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Johnson sets July target for adults to get jab

By JONATHAN POWELL in London | China Daily Global | Updated: 2021-02-22 09:10
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A person gets the coronavirus vaccine, at a vaccination centre in Westfield Stratford City shopping center, amid the outbreak of coronavirus disease (COVID-19), in London, Britain, Feb 18, 2021. [Photo/Agencies]

PM says route out of UK lockdown will be 'cautious and phased' to protect all

Ahead of Monday's planned announcement on a cautious reopening of the economy from the novel coronavirus lockdown, Britain's Prime Minister Boris Johnson pledged that all adults in the country would be offered a COVID-19 vaccine by the end of July.

In a statement, Johnson said that he wants the rollout program to "go further and faster". He added that the July target would allow vulnerable people to be protected "sooner" and that this would help to further ease restrictions across the United Kingdom.

"But there should be no doubt-the route out of lockdown will be cautious and phased, as we all continue to protect ourselves and those around us," he said.

If the July target is fulfilled it would mean that the government achieves its aim two months earlier than previously promised, ITV News and others reported. The UK has already met a target to vaccinate 15 million Britons from higher-risk categories by mid-February.

Reuters reported that the UK has given a first dose of vaccine to 17.2 million people, which is more than a quarter of its 67 million population. The news agency noted that this is behind "only Israel and the United Arab Emirates in vaccines per head of population".

Health Secretary Matt Hancock told the BBC's The Andrew Marr Show on Sunday that one third of all adults have now had a vaccine.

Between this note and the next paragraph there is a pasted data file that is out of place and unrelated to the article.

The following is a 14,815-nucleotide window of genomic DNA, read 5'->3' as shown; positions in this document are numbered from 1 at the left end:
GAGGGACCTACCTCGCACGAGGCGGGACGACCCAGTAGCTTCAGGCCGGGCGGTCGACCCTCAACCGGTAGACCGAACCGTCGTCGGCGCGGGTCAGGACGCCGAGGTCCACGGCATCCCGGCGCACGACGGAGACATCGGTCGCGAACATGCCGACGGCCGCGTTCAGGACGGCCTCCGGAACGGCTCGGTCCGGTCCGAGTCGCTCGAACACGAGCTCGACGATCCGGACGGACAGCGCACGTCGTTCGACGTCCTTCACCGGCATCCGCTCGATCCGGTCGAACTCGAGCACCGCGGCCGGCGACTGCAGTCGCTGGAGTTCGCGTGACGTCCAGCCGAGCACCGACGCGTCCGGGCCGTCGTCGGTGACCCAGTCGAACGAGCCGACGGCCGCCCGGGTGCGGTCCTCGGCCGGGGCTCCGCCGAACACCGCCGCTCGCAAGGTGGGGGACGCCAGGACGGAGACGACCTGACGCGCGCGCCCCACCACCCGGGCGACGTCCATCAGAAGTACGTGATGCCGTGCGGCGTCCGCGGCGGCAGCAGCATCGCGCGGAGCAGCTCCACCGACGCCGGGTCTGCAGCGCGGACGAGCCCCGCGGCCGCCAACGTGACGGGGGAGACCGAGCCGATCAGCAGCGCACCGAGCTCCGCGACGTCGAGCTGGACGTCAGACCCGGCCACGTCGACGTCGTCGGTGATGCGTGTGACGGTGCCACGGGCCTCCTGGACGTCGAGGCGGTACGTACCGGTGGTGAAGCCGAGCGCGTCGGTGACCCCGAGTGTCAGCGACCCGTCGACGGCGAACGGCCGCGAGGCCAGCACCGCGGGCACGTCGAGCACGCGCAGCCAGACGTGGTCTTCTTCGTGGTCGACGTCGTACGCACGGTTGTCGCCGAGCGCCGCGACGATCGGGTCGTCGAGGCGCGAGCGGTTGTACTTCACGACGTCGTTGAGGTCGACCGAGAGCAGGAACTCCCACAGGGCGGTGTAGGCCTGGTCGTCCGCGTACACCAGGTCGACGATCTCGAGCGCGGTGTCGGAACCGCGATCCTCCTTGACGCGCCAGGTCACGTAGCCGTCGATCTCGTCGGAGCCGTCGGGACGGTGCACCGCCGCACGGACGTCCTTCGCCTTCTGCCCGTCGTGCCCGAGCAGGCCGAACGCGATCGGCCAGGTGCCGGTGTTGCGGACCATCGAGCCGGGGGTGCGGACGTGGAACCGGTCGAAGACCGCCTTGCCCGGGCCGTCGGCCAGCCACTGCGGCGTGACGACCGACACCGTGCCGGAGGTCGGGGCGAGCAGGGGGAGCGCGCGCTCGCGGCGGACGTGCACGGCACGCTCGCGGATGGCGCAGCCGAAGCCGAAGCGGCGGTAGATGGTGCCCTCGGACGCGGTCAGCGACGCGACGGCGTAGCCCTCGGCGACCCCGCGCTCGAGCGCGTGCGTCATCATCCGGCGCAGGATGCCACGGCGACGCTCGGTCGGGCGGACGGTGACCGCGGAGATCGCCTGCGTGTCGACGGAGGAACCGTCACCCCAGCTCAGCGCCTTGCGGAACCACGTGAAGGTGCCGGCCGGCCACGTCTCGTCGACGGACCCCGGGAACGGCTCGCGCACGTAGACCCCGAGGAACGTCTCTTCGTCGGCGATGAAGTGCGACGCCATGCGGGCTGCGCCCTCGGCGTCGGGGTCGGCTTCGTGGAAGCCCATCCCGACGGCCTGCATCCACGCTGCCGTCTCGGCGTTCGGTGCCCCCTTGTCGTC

"As of this morning, one in three adults of all adults in the whole country have been vaccinated-it's great news," he said.

"We are confident that the vaccine works effectively against both the old strain that has been here for some time and the so-called Kent variant, which is now the main source of infection in this country.

"We do not yet have the confidence that the vaccine is as effective against the South Africa variant and the variant first seen in Brazil, but we do think that the measures that we have taken-both the enhanced contact tracing and the measures at the border– are reducing those new variants here."

The latest data showed "around a dozen" new cases of the variant first recorded in South Africa had been found in the UK, Hancock said. In total, there have been around 300 cases, he added.

National Health Service England chief Simon Stevens told the BBC there were "early signs" the vaccine rollout was contributing to a fall in hospital admissions.

Adam Finn, a professor from the University of Bristol and a member of the Joint Committee on Vaccination and Immunisation, told BBC Breakfast that overall cases are going down "impressively fast" but that this is "primarily (due to) the lockdown and not the vaccine program".

Johnson is expected to set out a four-step plan, known as the roadmap for easing restrictions, on Monday. The prime minster has said that the lockdown will be eased cautiously, and will be guided by "data not dates".

Some Conservative members of Parliament are lobbying for all legal restrictions to fall away by the end of April, according to The Guardian.

It is believed the government aims to open schools again on March 8, but teaching unions are pressuring against this and instead urge a staggered return for pupils.

Hancock told Sky News there was evidence the vaccines could "reduce transmission by two-thirds", which could be a factor in deciding whether to vaccinate children against COVID-19. He also rejected calls for teachers to be given priority in the vaccine queue.

Speaking to Times Radio, Hancock said restrictions will be eased with "weeks between the steps".

A leading scientist and adviser to government told the Observer that outdoor sports for children and small numbers of adults should be allowed immediately as part of an "accelerated" easing of the lockdown.

Mark Woolhouse, a professor at Edinburgh University, said the data showed there was no need for the government to be "ultra-cautious".

"The government has said the country's exit from lockdown should be data-driven. Well, the data is extremely good, far better than anyone, including me, anticipated two or three weeks ago," said Woolhouse.

"This virus very rarely transmits outdoors. So, quite honestly, outdoor activities that don' t involve close physical contact could be adopted now. That is not an argument to say we can have crowds back at football matches. But sports involving small numbers of players or sports for children: they could start perfectly safely today," he said.

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